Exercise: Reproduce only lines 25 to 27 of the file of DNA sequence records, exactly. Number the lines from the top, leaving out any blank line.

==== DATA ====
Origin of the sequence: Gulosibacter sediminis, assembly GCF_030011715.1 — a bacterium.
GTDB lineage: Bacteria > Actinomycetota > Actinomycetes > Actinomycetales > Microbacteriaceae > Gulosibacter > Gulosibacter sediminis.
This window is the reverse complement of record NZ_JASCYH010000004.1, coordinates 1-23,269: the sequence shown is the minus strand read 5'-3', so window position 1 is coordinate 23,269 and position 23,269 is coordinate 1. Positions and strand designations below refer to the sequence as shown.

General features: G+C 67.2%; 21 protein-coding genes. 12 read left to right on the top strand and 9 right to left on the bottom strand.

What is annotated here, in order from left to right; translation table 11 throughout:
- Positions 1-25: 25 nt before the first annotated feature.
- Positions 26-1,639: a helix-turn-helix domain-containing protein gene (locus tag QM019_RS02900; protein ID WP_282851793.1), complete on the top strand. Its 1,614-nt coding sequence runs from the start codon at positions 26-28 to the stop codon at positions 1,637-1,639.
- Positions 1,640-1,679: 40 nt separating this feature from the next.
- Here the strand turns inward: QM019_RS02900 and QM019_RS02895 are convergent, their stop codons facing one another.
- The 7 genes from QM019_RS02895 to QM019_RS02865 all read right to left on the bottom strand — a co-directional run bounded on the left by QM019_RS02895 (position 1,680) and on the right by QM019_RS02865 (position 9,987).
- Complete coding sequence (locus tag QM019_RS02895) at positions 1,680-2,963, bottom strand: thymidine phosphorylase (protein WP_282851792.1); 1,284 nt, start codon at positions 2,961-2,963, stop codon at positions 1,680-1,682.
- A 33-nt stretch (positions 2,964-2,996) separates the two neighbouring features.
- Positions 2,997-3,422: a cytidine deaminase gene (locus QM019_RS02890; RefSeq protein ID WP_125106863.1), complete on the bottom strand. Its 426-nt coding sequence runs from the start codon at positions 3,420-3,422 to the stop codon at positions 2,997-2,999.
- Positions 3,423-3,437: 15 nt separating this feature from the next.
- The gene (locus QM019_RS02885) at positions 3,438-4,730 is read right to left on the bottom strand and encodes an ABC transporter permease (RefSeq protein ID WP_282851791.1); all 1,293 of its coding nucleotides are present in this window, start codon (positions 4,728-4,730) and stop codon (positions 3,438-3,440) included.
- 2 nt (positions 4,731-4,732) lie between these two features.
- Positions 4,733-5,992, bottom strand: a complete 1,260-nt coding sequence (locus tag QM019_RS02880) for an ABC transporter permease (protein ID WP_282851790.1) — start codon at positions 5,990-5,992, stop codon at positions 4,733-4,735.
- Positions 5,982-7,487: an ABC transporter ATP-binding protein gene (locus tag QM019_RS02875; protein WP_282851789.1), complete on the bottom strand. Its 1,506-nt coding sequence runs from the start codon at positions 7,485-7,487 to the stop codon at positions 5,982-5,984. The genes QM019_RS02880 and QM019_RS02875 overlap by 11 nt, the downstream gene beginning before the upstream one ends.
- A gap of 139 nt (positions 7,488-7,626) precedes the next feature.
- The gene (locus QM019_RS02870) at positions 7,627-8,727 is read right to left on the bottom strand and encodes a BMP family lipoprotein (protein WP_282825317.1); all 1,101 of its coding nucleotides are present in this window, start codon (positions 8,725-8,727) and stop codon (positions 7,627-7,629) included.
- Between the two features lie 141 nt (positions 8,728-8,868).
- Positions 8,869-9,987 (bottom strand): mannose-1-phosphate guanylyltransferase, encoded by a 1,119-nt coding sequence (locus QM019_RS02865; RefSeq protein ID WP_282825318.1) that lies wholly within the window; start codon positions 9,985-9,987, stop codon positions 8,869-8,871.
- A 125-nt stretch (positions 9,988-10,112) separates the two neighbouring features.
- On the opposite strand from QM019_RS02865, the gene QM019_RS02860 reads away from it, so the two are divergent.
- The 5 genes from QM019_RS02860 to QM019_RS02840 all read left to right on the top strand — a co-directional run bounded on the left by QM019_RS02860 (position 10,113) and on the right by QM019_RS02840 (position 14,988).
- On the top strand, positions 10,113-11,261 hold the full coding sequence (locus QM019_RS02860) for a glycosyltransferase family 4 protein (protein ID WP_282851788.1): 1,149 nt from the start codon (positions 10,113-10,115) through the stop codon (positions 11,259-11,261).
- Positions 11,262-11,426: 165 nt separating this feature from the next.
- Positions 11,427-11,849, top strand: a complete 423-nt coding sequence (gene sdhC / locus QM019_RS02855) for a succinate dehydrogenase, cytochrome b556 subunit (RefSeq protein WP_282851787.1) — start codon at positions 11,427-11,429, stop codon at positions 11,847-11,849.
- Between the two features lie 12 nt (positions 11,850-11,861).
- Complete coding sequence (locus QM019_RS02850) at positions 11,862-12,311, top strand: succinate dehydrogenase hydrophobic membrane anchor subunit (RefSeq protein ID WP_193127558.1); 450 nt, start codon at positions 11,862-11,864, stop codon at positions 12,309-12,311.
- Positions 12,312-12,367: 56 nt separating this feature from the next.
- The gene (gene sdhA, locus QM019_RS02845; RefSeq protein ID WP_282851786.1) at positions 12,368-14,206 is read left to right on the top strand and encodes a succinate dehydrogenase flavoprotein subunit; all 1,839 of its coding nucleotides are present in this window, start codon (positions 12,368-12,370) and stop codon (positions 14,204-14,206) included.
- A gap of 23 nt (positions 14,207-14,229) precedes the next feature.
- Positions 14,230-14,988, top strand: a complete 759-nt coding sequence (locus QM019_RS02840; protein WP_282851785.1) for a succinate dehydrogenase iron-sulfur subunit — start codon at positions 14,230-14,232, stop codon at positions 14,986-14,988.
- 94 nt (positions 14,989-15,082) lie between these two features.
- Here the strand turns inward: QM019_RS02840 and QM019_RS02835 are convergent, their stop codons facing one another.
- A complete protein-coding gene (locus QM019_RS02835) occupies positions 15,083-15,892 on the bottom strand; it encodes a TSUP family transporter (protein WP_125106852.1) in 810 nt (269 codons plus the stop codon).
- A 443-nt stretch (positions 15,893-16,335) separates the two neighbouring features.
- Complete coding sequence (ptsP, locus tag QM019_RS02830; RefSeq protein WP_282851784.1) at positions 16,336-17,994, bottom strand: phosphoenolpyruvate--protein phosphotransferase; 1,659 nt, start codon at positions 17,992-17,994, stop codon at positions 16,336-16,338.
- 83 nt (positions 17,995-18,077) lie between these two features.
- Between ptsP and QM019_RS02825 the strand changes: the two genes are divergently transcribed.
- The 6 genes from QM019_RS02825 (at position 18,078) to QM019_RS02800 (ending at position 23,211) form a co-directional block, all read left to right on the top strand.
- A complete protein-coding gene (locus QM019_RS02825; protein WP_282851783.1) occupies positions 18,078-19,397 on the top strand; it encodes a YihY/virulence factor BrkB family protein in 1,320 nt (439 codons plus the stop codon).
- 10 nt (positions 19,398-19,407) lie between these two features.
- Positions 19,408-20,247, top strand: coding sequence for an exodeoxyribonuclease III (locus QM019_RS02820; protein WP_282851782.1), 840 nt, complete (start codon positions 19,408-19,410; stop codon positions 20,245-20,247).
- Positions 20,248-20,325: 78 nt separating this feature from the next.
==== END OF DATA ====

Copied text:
- The 5 genes from QM019_RS02860 to QM019_RS02840 all read left to right on the top strand — a co-directional run bounded on the left by QM019_RS02860 (position 10,113) and on the right by QM019_RS02840 (position 14,988).
- On the top strand, positions 10,113-11,261 hold the full coding sequence (locus QM019_RS02860) for a glycosyltransferase family 4 protein (protein ID WP_282851788.1): 1,149 nt from the start codon (positions 10,113-10,115) through the stop codon (positions 11,259-11,261).
- Positions 11,262-11,426: 165 nt separating this feature from the next.